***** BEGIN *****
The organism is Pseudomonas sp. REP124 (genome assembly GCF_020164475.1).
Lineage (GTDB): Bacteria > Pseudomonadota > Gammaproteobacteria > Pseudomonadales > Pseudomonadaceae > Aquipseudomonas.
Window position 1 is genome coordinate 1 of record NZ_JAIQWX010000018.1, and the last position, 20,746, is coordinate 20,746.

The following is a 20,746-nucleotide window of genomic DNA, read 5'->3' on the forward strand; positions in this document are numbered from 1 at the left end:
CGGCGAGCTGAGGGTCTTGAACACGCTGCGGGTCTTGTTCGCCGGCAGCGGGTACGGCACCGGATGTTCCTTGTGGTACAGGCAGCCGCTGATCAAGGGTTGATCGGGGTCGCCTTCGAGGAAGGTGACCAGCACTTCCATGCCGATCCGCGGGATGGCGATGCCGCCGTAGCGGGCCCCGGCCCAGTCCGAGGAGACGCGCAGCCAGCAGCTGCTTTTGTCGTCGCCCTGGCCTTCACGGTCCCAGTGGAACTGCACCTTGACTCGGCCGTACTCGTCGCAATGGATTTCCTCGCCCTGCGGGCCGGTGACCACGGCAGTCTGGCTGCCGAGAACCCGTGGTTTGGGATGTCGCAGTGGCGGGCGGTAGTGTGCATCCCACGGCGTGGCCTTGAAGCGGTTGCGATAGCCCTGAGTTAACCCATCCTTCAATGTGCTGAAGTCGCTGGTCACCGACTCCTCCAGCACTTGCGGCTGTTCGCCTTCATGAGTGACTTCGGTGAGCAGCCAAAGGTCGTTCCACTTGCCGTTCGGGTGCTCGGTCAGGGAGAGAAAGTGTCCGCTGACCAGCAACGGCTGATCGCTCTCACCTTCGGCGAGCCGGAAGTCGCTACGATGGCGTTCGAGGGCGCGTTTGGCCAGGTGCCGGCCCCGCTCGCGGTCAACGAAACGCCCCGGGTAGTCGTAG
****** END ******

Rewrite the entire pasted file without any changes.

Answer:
The organism is Pseudomonas sp. REP124 (genome assembly GCF_020164475.1).
Lineage (GTDB): Bacteria > Pseudomonadota > Gammaproteobacteria > Pseudomonadales > Pseudomonadaceae > Aquipseudomonas.
Window position 1 is genome coordinate 1 of record NZ_JAIQWX010000018.1, and the last position, 20,746, is coordinate 20,746.

The following is a 20,746-nucleotide window of genomic DNA, read 5'->3' on the forward strand; positions in this document are numbered from 1 at the left end:
CGGCGAGCTGAGGGTCTTGAACACGCTGCGGGTCTTGTTCGCCGGCAGCGGGTACGGCACCGGATGTTCCTTGTGGTACAGGCAGCCGCTGATCAAGGGTTGATCGGGGTCGCCTTCGAGGAAGGTGACCAGCACTTCCATGCCGATCCGCGGGATGGCGATGCCGCCGTAGCGGGCCCCGGCCCAGTCCGAGGAGACGCGCAGCCAGCAGCTGCTTTTGTCGTCGCCCTGGCCTTCACGGTCCCAGTGGAACTGCACCTTGACTCGGCCGTACTCGTCGCAATGGATTTCCTCGCCCTGCGGGCCGGTGACCACGGCAGTCTGGCTGCCGAGAACCCGTGGTTTGGGATGTCGCAGTGGCGGGCGGTAGTGTGCATCCCACGGCGTGGCCTTGAAGCGGTTGCGATAGCCCTGAGTTAACCCATCCTTCAATGTGCTGAAGTCGCTGGTCACCGACTCCTCCAGCACTTGCGGCTGTTCGCCTTCATGAGTGACTTCGGTGAGCAGCCAAAGGTCGTTCCACTTGCCGTTCGGGTGCTCGGTCAGGGAGAGAAAGTGTCCGCTGACCAGCAACGGCTGATCGCTCTCACCTTCGGCGAGCCGGAAGTCGCTACGATGGCGTTCGAGGGCGCGTTTGGCCAGGTGCCGGCCCCGCTCGCGGTCAACGAAACGCCCCGGGTAGTCGTAG